Flat Extend Lease

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Ashley Connell

Edited by Ashley Connell

Leasehold Enfranchisement Solicitor at Hetts

Are Lease Extensions About To Get More Expensive?

Marriage value could potentiall be abolished in the near future under Leasehold Reform 2024, but don't expect that to result in the average leaseholder achieving a cheaper lease extension.

How could lease extensions get more expensive?

There's good evidence to suggest that marriage value will be removed, but the government knows that to get the proposals through (without infringing on the Convention of Human Rights) they will need to compensate freeholders elsewhere. With substantial active lobbying of freeholders, sources have suggested that freeholders are campaigning for a change in the deferment rate, which currently stands at 5%. A lower rate of 3.5% may not sound much on paper, but it would have a substantial impact on lease extension premiums, making it much more expensive to extend a lease for leaseholders who have more than 80 years remaining.

Who is at risk?

The inflection point is 74.5 years. That means anyone who has more than 74.5 years remaining will pay a higher lease extension premium if the deferment rate is cut to 3.5% despite marriage value being abolished.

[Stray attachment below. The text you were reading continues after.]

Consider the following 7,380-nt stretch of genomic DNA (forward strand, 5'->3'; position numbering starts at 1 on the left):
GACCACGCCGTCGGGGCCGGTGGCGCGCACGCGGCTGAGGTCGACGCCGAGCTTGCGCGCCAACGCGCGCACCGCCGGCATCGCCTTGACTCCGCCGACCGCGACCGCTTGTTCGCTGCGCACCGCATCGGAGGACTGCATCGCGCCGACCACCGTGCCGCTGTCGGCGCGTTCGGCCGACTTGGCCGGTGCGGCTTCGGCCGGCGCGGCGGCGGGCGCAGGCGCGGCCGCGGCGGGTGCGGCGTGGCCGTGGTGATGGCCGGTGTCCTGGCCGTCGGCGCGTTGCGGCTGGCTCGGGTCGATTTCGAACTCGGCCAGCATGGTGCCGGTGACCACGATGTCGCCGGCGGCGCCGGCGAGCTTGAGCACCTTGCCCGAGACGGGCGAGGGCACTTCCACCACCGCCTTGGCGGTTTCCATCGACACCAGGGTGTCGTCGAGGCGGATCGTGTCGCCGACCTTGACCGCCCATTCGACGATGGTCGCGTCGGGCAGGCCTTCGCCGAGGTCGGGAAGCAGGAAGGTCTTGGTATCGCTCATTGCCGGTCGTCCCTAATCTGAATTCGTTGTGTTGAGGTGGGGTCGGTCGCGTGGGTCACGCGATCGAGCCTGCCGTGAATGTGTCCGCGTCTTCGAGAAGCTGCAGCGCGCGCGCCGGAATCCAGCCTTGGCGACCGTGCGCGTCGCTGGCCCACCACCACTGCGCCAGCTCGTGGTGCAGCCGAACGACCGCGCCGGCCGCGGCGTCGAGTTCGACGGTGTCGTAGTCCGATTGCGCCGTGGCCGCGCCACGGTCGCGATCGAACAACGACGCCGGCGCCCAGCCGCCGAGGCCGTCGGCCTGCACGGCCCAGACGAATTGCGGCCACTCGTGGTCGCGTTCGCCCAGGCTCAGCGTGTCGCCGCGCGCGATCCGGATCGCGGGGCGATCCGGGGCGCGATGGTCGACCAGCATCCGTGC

Are lease extensions getting more expensive

How much could I save or stand to lose?

If the deferment rate is shifted to 3.5% and marriage value abolished, the premium for a leaseholder with 90 years remaining on a £400k flat / £200pa ground rent would increase 356%! From £7,506 to £19,191.

The chart below shows the savings or loss for a leaseholder with a £400,000 flat paying a fixed ground rent of £200pa. The maximum loss possible is £16,300. The best possible saving would be £6,300.

Are lease extensions getting more expensive

What should leaseholders do?

If you have less than 75 years remaining, then the changes described above are beneficial.

If you have more than 75 years remaining, particularly those with more than 80 years, then you should seriously consider extending your lease now, or otherwise campaign with your local MP.